Dieting Status and Its Relationship to Weight, Dietary Intake, and Physical Activity Changes Over Two Years in a Working Population

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17 Scopus citations

Abstract

The present study prospectively examined changes in dietary intake, physical activity and weight associated with self‐reported efforts to lose weight in a cohort of 3671 men and women sampled from the general population. Dieting efforts, dietary intake, physical activity and weight were measured at two points in time, 24 months apart. At baseline, current dieters reported consuming fewer dairy products, sweets, meat, soft drinks and fried potatoes (all p's < .0001), and engaging more frequently in high‐intensity physical activity (p < .0001) than those not currently dieting. At follow‐up, current dieters reported consuming fewer sweets (p < .0001) and fried potatoes (p < .0008), and engaging more frequently in moderate‐intensity physical activity (p < .02) than those not currently dieting. Prospectively, those who initiated weight‐loss diets showed the largest decrease in consumption of sweets (p < .0001), soft drinks (p < .0001), and fried potatoes (p < .01), and increase in frequency of high‐intensity physical activity (p < .0001) and moderate‐intensity physical activity (p < .007). Those initiating weight‐loss diets were the only group to lose weight (1 lb.). Those dieting at baseline but not at follow‐up gained the most weight (4 lbs.). Self‐reports of current dieting correspond to reported changes in dietary intake and physical activity, and to measured changes in weight over the same time period. Individuals who report dieting to lose weight have healthier eating and exercise patterns than those who do not report dieting. 1994 North American Association for the Study of Obesity (NAASO)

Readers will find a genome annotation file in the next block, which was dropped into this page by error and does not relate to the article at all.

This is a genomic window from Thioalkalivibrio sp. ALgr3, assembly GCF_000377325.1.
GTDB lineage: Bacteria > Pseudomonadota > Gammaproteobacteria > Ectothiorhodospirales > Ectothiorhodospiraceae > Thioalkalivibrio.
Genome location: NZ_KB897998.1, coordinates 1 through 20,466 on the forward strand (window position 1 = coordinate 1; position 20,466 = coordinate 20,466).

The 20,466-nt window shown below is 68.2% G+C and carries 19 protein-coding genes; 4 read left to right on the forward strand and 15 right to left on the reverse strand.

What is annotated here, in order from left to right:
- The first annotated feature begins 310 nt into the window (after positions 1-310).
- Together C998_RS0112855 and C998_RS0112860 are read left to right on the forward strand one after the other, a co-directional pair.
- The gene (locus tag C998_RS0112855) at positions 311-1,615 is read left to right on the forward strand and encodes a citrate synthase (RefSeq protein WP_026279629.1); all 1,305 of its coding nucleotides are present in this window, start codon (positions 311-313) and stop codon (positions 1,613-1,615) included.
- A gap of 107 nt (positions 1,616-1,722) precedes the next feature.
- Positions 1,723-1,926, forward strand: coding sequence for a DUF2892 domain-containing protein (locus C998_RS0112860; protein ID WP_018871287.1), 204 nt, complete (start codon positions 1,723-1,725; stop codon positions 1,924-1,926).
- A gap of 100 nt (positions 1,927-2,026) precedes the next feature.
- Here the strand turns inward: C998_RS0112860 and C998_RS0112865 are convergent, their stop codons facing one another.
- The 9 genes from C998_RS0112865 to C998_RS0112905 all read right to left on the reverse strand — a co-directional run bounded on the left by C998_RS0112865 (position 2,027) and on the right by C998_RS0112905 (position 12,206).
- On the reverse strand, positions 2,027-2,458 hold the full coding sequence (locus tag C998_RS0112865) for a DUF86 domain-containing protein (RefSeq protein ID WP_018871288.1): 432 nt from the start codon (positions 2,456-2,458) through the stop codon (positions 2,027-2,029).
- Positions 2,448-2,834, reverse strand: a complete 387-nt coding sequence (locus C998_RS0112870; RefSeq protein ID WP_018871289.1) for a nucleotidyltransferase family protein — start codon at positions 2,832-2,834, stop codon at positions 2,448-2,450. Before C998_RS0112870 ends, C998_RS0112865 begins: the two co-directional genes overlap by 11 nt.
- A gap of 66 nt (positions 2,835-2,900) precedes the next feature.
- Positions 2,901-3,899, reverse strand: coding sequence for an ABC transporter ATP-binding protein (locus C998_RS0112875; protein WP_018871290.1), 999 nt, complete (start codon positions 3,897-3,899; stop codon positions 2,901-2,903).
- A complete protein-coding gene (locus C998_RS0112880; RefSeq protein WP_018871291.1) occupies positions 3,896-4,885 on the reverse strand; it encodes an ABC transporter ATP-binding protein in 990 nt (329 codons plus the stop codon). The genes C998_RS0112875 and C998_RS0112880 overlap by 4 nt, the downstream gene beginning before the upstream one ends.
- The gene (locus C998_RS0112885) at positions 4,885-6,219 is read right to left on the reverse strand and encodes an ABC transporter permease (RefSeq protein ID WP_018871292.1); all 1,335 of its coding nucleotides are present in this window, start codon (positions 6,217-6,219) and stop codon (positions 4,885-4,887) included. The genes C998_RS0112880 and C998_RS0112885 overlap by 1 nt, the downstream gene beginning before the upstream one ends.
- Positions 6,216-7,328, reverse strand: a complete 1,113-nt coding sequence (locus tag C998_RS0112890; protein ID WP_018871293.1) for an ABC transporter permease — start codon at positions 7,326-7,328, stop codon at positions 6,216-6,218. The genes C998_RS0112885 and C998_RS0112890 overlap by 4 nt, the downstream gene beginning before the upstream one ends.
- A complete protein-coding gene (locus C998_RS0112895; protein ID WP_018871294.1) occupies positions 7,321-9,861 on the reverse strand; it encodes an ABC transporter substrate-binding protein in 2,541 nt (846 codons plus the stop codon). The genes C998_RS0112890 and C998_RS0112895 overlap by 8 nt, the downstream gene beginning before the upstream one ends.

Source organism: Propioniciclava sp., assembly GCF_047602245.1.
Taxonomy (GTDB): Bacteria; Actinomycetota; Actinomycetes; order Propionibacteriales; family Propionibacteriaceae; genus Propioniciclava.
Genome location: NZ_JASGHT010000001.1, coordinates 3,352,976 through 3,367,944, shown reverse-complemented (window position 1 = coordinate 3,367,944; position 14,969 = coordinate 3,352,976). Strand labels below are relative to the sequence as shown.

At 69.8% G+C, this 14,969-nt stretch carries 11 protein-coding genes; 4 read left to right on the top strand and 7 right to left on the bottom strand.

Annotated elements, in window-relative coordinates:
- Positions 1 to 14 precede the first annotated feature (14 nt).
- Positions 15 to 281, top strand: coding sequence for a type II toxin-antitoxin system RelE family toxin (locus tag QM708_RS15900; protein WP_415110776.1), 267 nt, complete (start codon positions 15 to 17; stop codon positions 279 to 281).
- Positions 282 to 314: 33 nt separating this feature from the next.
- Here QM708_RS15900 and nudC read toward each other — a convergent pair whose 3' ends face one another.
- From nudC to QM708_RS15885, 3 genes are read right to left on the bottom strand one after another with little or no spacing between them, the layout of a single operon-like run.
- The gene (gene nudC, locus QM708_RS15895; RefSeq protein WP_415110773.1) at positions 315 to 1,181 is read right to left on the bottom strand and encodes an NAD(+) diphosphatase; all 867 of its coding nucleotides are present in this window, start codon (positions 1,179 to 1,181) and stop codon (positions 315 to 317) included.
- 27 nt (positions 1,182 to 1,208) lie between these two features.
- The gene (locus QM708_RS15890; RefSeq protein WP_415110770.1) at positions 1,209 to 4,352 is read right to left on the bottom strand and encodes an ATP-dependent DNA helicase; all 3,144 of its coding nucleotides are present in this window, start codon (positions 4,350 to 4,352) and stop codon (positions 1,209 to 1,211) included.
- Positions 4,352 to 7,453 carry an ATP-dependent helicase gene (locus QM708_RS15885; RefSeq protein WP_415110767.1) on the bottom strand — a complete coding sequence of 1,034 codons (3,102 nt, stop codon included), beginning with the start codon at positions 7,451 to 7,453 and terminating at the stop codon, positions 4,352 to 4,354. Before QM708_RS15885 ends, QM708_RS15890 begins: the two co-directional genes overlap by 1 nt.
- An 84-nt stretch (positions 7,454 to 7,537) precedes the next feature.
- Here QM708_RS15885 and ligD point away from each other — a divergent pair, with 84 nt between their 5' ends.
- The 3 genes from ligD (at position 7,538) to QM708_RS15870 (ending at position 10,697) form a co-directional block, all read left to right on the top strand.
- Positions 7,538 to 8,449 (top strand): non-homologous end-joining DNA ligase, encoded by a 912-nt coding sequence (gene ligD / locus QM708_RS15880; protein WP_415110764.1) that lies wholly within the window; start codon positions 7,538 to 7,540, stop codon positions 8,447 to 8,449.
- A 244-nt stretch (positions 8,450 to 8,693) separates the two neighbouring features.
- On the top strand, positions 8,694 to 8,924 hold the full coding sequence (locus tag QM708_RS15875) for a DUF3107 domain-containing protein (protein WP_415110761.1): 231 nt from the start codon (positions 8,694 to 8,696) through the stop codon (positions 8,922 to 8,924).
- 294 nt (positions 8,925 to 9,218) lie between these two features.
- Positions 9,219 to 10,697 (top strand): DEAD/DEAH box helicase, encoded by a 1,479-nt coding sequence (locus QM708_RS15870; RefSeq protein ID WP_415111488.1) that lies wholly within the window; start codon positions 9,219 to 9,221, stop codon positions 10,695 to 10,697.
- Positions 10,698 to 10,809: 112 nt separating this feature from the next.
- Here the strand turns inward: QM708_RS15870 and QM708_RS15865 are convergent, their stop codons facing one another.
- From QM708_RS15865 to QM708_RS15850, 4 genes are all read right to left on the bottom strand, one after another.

Original languageEnglish (US)
Pages (from-to)135-144
Number of pages10
JournalObesity research
Volume2
Issue number2
DOIs
StatePublished - Mar 1994

Keywords

  • dietary intake
  • dieting
  • physical activity
  • weight loss

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